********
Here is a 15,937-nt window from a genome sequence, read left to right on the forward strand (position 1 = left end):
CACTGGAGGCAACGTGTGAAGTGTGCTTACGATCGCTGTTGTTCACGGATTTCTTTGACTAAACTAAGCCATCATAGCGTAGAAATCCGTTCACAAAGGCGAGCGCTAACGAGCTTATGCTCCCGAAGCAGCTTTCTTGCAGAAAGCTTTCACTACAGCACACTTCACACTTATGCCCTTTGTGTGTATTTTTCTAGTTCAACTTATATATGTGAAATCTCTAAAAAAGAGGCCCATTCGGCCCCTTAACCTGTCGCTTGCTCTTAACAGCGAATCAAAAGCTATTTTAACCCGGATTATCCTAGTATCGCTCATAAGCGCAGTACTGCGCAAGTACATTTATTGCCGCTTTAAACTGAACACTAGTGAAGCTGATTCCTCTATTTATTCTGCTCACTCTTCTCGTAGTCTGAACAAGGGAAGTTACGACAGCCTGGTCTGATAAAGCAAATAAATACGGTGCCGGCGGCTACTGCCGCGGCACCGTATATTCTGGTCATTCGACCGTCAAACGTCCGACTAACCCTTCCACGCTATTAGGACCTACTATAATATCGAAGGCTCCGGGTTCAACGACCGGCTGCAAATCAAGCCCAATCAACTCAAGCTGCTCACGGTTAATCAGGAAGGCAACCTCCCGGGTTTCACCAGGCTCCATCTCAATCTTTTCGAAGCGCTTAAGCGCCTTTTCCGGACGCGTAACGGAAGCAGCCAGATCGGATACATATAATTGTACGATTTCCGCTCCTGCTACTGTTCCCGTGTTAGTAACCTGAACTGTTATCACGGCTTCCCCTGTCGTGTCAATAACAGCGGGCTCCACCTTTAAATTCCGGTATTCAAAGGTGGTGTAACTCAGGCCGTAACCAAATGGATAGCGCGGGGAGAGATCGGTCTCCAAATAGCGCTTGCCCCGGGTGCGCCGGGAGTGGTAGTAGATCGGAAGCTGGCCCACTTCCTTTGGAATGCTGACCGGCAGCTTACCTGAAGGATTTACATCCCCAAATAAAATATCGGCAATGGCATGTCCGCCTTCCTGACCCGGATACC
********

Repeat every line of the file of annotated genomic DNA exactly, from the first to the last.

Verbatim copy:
Here is a 15,937-nt window from a genome sequence, read left to right on the forward strand (position 1 = left end):
CACTGGAGGCAACGTGTGAAGTGTGCTTACGATCGCTGTTGTTCACGGATTTCTTTGACTAAACTAAGCCATCATAGCGTAGAAATCCGTTCACAAAGGCGAGCGCTAACGAGCTTATGCTCCCGAAGCAGCTTTCTTGCAGAAAGCTTTCACTACAGCACACTTCACACTTATGCCCTTTGTGTGTATTTTTCTAGTTCAACTTATATATGTGAAATCTCTAAAAAAGAGGCCCATTCGGCCCCTTAACCTGTCGCTTGCTCTTAACAGCGAATCAAAAGCTATTTTAACCCGGATTATCCTAGTATCGCTCATAAGCGCAGTACTGCGCAAGTACATTTATTGCCGCTTTAAACTGAACACTAGTGAAGCTGATTCCTCTATTTATTCTGCTCACTCTTCTCGTAGTCTGAACAAGGGAAGTTACGACAGCCTGGTCTGATAAAGCAAATAAATACGGTGCCGGCGGCTACTGCCGCGGCACCGTATATTCTGGTCATTCGACCGTCAAACGTCCGACTAACCCTTCCACGCTATTAGGACCTACTATAATATCGAAGGCTCCGGGTTCAACGACCGGCTGCAAATCAAGCCCAATCAACTCAAGCTGCTCACGGTTAATCAGGAAGGCAACCTCCCGGGTTTCACCAGGCTCCATCTCAATCTTTTCGAAGCGCTTAAGCGCCTTTTCCGGACGCGTAACGGAAGCAGCCAGATCGGATACATATAATTGTACGATTTCCGCTCCTGCTACTGTTCCCGTGTTAGTAACCTGAACTGTTATCACGGCTTCCCCTGTCGTGTCAATAACAGCGGGCTCCACCTTTAAATTCCGGTATTCAAAGGTGGTGTAACTCAGGCCGTAACCAAATGGATAGCGCGGGGAGAGATCGGTCTCCAAATAGCGCTTGCCCCGGGTGCGCCGGGAGTGGTAGTAGATCGGAAGCTGGCCCACTTCCTTTGGAATGCTGACCGGCAGCTTACCTGAAGGATTTACATCCCCAAATAAAATATCGGCAATGGCATGTCCGCCTTCCTGACCCGGATACC